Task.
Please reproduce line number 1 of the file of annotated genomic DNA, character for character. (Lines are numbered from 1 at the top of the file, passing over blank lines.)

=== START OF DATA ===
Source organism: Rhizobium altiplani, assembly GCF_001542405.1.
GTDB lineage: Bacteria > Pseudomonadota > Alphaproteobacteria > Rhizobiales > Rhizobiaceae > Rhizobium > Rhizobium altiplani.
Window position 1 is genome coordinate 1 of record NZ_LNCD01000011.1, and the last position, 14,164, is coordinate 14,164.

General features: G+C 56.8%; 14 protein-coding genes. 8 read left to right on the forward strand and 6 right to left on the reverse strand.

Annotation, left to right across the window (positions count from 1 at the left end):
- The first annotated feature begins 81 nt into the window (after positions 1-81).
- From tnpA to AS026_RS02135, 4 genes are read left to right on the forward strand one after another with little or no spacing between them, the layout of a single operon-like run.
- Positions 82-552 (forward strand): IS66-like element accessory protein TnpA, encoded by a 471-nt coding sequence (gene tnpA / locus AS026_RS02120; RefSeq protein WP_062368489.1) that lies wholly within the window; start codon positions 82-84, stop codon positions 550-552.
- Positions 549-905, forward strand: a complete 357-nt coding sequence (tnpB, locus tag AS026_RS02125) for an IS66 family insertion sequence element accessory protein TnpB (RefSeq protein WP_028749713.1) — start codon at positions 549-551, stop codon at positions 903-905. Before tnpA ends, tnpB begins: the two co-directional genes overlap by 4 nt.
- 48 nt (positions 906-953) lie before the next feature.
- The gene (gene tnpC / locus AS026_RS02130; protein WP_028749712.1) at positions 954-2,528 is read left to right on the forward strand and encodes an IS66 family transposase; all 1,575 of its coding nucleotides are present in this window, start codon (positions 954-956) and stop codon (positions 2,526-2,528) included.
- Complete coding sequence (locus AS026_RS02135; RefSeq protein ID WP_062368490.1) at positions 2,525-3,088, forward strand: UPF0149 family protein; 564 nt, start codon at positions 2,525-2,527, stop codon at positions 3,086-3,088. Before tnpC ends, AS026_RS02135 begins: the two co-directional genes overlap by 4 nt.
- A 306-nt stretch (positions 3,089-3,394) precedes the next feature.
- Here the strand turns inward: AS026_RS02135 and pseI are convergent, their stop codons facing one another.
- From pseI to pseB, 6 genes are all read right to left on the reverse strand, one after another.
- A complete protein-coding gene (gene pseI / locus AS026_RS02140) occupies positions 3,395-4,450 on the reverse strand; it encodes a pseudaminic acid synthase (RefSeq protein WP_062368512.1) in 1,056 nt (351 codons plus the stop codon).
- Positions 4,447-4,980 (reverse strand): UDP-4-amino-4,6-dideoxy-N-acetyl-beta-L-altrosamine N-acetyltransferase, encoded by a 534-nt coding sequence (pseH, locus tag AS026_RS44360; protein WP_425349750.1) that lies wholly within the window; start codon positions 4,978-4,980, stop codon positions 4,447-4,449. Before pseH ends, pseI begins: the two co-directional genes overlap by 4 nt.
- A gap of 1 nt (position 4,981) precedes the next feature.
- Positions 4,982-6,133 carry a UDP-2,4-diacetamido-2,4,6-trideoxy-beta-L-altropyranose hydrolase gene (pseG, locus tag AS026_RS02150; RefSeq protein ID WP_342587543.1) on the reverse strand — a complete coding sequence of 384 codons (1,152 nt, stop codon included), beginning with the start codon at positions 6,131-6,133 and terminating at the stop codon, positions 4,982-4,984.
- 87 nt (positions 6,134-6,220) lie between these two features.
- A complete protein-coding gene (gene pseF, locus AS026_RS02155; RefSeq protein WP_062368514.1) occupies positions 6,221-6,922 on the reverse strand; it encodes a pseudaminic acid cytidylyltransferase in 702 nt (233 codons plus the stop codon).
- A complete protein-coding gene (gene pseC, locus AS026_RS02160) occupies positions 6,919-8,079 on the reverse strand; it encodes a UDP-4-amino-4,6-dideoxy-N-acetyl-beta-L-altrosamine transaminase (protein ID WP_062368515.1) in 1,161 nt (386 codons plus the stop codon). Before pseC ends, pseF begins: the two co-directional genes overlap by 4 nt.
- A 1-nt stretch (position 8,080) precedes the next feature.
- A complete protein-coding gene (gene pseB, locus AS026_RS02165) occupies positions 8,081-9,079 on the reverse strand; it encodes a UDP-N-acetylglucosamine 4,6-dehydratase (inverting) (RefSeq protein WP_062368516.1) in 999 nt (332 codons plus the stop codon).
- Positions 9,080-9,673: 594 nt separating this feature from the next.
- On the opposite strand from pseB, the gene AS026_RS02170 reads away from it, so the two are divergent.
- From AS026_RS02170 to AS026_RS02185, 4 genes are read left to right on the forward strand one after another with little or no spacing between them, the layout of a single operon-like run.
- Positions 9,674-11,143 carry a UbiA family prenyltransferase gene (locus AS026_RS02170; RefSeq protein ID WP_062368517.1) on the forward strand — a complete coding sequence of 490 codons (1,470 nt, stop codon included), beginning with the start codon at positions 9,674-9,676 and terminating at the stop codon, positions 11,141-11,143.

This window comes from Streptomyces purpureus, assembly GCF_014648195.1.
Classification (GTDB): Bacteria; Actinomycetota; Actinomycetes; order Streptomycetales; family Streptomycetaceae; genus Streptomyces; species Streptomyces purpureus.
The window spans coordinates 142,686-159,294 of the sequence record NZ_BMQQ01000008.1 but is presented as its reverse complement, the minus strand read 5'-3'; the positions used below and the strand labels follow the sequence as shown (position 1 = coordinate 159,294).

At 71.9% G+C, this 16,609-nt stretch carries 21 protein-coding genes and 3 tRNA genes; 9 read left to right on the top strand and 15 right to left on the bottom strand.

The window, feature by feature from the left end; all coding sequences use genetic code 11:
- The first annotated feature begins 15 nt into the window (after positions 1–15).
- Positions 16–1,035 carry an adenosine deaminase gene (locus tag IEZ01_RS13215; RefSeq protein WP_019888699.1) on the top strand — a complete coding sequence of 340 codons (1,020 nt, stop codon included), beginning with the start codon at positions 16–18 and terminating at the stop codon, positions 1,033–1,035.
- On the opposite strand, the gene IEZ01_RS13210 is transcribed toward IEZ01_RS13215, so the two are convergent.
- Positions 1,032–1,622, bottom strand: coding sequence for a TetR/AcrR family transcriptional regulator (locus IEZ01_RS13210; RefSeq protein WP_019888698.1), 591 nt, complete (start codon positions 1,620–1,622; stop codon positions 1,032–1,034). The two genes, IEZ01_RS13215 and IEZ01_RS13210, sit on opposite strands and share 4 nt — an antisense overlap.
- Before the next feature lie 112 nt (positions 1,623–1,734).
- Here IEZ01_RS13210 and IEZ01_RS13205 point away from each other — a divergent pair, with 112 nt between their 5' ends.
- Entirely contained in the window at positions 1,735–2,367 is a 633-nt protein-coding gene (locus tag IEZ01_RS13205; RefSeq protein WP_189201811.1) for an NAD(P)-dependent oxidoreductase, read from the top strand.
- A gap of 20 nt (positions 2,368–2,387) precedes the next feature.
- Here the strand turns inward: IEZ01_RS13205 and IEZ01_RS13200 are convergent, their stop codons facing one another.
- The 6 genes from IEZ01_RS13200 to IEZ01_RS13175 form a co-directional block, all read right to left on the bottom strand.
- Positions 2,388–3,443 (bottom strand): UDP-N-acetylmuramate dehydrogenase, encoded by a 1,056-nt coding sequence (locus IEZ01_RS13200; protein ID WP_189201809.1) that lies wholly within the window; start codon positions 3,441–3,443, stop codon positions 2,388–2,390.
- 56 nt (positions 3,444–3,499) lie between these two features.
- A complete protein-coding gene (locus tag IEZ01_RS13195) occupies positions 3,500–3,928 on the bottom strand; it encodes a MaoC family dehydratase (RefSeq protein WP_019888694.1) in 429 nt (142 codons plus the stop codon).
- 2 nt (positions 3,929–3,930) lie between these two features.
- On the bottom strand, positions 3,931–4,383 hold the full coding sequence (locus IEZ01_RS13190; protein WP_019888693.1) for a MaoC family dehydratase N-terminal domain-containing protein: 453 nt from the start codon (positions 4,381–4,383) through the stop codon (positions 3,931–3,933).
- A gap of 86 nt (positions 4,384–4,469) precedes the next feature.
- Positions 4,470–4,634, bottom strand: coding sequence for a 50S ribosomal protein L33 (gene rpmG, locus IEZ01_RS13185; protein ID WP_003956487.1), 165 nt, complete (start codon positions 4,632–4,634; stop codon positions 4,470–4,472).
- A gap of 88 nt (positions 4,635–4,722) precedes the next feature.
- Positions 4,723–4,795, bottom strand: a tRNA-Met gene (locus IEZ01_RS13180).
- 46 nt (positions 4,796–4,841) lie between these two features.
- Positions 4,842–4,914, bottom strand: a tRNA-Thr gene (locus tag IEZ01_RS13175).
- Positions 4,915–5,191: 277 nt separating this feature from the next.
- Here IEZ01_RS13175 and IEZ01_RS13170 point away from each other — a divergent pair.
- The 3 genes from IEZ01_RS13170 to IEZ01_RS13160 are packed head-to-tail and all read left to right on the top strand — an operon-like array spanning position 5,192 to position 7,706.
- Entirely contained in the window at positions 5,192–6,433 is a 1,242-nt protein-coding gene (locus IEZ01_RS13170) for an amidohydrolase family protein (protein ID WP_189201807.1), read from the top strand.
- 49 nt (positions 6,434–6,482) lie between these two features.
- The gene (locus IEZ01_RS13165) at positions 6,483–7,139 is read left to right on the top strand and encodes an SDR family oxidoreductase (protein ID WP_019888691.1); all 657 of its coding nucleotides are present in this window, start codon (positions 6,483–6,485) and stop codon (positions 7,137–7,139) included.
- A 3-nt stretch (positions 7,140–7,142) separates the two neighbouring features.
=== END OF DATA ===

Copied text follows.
Source organism: Rhizobium altiplani, assembly GCF_001542405.1.